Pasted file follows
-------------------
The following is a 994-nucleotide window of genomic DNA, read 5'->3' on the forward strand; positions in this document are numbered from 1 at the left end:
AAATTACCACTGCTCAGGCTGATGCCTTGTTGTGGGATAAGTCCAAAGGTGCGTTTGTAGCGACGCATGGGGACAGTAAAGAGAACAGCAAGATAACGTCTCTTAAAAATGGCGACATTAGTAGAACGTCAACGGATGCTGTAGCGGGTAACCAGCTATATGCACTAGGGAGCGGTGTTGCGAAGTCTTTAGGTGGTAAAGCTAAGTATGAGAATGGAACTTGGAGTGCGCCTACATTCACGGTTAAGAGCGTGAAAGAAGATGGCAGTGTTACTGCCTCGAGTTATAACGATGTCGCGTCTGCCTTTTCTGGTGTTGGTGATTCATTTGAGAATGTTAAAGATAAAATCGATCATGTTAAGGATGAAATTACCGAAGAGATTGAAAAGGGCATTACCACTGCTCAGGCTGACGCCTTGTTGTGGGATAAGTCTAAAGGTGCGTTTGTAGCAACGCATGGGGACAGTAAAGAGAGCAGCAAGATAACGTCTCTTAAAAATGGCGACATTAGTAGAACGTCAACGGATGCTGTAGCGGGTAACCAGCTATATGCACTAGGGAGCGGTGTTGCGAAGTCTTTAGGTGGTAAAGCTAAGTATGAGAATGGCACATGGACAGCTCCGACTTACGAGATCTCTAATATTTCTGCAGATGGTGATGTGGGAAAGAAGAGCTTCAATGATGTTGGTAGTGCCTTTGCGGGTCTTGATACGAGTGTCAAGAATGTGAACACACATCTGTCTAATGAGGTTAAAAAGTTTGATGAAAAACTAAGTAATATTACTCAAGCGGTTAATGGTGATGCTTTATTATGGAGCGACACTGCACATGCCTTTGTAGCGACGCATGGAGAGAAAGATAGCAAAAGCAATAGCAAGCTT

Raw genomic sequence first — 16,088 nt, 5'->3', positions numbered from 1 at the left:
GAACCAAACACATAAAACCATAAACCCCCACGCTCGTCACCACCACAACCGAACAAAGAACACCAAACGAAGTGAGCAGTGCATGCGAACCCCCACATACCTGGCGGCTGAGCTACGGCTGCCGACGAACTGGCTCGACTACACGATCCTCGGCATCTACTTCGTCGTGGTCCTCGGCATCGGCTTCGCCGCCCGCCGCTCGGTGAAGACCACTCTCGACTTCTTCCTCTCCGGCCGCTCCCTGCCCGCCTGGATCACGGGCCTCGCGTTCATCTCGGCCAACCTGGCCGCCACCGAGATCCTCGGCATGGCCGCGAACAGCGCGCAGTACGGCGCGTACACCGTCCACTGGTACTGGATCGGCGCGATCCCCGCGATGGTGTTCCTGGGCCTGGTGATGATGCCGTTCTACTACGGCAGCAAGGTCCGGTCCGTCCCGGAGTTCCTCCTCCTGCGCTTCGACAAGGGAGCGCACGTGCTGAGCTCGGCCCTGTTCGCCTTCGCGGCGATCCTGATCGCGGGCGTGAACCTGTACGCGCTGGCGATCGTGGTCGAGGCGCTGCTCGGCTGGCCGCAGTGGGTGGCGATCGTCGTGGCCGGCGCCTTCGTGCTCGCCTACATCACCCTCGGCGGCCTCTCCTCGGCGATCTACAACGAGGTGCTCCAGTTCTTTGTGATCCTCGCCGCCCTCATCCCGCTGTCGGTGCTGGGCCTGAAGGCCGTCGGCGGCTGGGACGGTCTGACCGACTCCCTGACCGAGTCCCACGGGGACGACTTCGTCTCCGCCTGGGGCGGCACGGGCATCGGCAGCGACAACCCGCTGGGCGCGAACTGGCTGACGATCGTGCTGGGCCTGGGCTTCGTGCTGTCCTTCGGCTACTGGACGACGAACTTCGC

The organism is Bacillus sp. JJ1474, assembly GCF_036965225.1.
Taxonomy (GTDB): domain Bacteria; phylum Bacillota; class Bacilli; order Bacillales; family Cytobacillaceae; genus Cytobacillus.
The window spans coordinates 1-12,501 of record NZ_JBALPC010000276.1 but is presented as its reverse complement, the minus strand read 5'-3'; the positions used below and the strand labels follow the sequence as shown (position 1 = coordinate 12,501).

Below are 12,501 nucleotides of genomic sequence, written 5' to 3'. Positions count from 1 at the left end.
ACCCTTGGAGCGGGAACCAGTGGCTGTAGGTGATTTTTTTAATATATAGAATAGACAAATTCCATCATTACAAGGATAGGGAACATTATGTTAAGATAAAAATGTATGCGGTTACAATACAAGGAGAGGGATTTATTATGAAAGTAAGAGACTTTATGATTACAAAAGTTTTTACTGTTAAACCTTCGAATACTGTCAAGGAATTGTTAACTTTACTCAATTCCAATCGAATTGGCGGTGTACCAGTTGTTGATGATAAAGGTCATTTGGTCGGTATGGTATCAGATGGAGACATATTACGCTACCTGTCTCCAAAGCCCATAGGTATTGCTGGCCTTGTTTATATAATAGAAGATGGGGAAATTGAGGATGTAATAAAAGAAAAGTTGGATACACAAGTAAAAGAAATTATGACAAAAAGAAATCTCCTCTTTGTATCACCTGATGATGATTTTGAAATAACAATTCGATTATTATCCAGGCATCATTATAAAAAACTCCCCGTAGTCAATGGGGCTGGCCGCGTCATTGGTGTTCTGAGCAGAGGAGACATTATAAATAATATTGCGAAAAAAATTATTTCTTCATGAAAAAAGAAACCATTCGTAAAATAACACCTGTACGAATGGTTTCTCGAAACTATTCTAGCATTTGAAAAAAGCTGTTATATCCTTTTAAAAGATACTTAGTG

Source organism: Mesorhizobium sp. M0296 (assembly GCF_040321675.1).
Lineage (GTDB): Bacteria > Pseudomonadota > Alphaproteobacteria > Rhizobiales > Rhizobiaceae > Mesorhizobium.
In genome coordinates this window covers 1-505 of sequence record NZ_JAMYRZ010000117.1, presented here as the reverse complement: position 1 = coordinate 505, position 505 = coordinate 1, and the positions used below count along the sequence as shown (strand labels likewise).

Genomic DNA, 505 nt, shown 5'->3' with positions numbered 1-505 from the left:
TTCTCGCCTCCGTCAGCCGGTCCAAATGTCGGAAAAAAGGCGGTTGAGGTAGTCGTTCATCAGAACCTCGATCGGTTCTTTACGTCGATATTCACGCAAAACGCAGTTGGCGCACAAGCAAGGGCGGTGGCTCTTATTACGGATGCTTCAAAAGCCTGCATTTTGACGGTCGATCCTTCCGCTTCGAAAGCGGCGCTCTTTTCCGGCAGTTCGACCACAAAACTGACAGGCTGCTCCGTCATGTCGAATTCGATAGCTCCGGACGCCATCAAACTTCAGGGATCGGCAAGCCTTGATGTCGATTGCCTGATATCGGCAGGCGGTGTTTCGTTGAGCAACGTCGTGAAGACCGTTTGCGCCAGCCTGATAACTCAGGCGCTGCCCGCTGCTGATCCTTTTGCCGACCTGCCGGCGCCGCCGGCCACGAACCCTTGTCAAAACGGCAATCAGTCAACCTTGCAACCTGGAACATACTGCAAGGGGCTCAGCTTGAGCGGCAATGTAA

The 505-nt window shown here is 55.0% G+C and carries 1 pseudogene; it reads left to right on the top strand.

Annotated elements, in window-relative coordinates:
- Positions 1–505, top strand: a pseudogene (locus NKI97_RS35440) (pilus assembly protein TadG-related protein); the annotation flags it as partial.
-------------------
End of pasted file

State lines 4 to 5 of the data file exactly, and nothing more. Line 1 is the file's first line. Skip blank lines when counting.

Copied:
GAACCAAACACATAAAACCATAAACCCCCACGCTCGTCACCACCACAACCGAACAAAGAACACCAAACGAAGTGAGCAGTGCATGCGAACCCCCACATACCTGGCGGCTGAGCTACGGCTGCCGACGAACTGGCTCGACTACACGATCCTCGGCATCTACTTCGTCGTGGTCCTCGGCATCGGCTTCGCCGCCCGCCGCTCGGTGAAGACCACTCTCGACTTCTTCCTCTCCGGCCGCTCCCTGCCCGCCTGGATCACGGGCCTCGCGTTCATCTCGGCCAACCTGGCCGCCACCGAGATCCTCGGCATGGCCGCGAACAGCGCGCAGTACGGCGCGTACACCGTCCACTGGTACTGGATCGGCGCGATCCCCGCGATGGTGTTCCTGGGCCTGGTGATGATGCCGTTCTACTACGGCAGCAAGGTCCGGTCCGTCCCGGAGTTCCTCCTCCTGCGCTTCGACAAGGGAGCGCACGTGCTGAGCTCGGCCCTGTTCGCCTTCGCGGCGATCCTGATCGCGGGCGTGAACCTGTACGCGCTGGCGATCGTGGTCGAGGCGCTGCTCGGCTGGCCGCAGTGGGTGGCGATCGTCGTGGCCGGCGCCTTCGTGCTCGCCTACATCACCCTCGGCGGCCTCTCCTCGGCGATCTACAACGAGGTGCTCCAGTTCTTTGTGATCCTCGCCGCCCTCATCCCGCTGTCGGTGCTGGGCCTGAAGGCCGTCGGCGGCTGGGACGGTCTGACCGACTCCCTGACCGAGTCCCACGGGGACGACTTCGTCTCCGCCTGGGGCGGCACGGGCATCGGCAGCGACAACCCGCTGGGCGCGAACTGGCTGACGATCGTGCTGGGCCTGGGCTTCGTGCTGTCCTTCGGCTACTGGACGACGAACTTCGC

The organism is Bacillus sp. JJ1474, assembly GCF_036965225.1.